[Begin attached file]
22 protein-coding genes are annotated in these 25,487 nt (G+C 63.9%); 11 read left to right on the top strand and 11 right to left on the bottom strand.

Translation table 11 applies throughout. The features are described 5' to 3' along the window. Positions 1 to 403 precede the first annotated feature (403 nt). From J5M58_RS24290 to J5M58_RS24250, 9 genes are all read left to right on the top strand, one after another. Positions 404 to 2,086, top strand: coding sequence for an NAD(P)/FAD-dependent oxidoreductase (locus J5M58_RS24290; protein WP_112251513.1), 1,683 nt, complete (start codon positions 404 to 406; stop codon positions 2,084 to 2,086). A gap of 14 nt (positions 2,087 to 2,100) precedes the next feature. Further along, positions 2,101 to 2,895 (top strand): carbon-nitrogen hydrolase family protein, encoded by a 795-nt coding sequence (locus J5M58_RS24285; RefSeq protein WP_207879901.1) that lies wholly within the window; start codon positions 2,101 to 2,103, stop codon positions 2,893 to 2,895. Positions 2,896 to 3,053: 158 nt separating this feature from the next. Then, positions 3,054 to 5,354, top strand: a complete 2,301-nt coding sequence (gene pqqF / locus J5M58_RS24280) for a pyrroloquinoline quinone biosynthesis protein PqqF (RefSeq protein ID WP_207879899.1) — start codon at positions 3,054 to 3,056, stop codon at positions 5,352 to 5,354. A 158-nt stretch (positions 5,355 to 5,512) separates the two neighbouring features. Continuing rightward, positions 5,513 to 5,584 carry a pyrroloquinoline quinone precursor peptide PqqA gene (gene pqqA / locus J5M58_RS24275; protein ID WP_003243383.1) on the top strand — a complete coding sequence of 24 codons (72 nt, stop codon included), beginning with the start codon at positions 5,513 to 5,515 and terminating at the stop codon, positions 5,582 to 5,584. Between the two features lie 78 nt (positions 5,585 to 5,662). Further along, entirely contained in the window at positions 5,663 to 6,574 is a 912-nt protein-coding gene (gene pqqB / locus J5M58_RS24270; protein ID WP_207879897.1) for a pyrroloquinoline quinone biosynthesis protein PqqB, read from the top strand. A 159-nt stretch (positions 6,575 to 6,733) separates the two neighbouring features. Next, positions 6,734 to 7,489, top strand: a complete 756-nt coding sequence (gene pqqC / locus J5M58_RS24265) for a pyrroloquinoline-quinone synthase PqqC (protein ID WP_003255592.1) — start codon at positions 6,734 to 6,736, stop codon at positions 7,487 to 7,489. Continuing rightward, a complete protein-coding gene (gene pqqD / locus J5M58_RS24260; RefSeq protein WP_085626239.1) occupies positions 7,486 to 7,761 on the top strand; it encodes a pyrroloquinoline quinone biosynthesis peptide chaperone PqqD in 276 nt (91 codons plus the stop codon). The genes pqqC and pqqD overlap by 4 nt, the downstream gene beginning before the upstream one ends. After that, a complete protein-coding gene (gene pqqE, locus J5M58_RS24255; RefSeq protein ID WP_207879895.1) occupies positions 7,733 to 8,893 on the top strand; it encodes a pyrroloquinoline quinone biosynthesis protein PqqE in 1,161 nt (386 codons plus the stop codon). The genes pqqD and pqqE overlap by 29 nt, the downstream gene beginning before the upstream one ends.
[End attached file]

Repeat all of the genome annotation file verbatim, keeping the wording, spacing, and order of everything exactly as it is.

22 protein-coding genes are annotated in these 25,487 nt (G+C 63.9%); 11 read left to right on the top strand and 11 right to left on the bottom strand.

Translation table 11 applies throughout. The features are described 5' to 3' along the window. Positions 1 to 403 precede the first annotated feature (403 nt). From J5M58_RS24290 to J5M58_RS24250, 9 genes are all read left to right on the top strand, one after another. Positions 404 to 2,086, top strand: coding sequence for an NAD(P)/FAD-dependent oxidoreductase (locus J5M58_RS24290; protein WP_112251513.1), 1,683 nt, complete (start codon positions 404 to 406; stop codon positions 2,084 to 2,086). A gap of 14 nt (positions 2,087 to 2,100) precedes the next feature. Further along, positions 2,101 to 2,895 (top strand): carbon-nitrogen hydrolase family protein, encoded by a 795-nt coding sequence (locus J5M58_RS24285; RefSeq protein WP_207879901.1) that lies wholly within the window; start codon positions 2,101 to 2,103, stop codon positions 2,893 to 2,895. Positions 2,896 to 3,053: 158 nt separating this feature from the next. Then, positions 3,054 to 5,354, top strand: a complete 2,301-nt coding sequence (gene pqqF / locus J5M58_RS24280) for a pyrroloquinoline quinone biosynthesis protein PqqF (RefSeq protein ID WP_207879899.1) — start codon at positions 3,054 to 3,056, stop codon at positions 5,352 to 5,354. A 158-nt stretch (positions 5,355 to 5,512) separates the two neighbouring features. Continuing rightward, positions 5,513 to 5,584 carry a pyrroloquinoline quinone precursor peptide PqqA gene (gene pqqA / locus J5M58_RS24275; protein ID WP_003243383.1) on the top strand — a complete coding sequence of 24 codons (72 nt, stop codon included), beginning with the start codon at positions 5,513 to 5,515 and terminating at the stop codon, positions 5,582 to 5,584. Between the two features lie 78 nt (positions 5,585 to 5,662). Further along, entirely contained in the window at positions 5,663 to 6,574 is a 912-nt protein-coding gene (gene pqqB / locus J5M58_RS24270; protein ID WP_207879897.1) for a pyrroloquinoline quinone biosynthesis protein PqqB, read from the top strand. A 159-nt stretch (positions 6,575 to 6,733) separates the two neighbouring features. Next, positions 6,734 to 7,489, top strand: a complete 756-nt coding sequence (gene pqqC / locus J5M58_RS24265) for a pyrroloquinoline-quinone synthase PqqC (protein ID WP_003255592.1) — start codon at positions 6,734 to 6,736, stop codon at positions 7,487 to 7,489. Continuing rightward, a complete protein-coding gene (gene pqqD / locus J5M58_RS24260; RefSeq protein WP_085626239.1) occupies positions 7,486 to 7,761 on the top strand; it encodes a pyrroloquinoline quinone biosynthesis peptide chaperone PqqD in 276 nt (91 codons plus the stop codon). The genes pqqC and pqqD overlap by 4 nt, the downstream gene beginning before the upstream one ends. After that, a complete protein-coding gene (gene pqqE, locus J5M58_RS24255; RefSeq protein ID WP_207879895.1) occupies positions 7,733 to 8,893 on the top strand; it encodes a pyrroloquinoline quinone biosynthesis protein PqqE in 1,161 nt (386 codons plus the stop codon). The genes pqqD and pqqE overlap by 29 nt, the downstream gene beginning before the upstream one ends.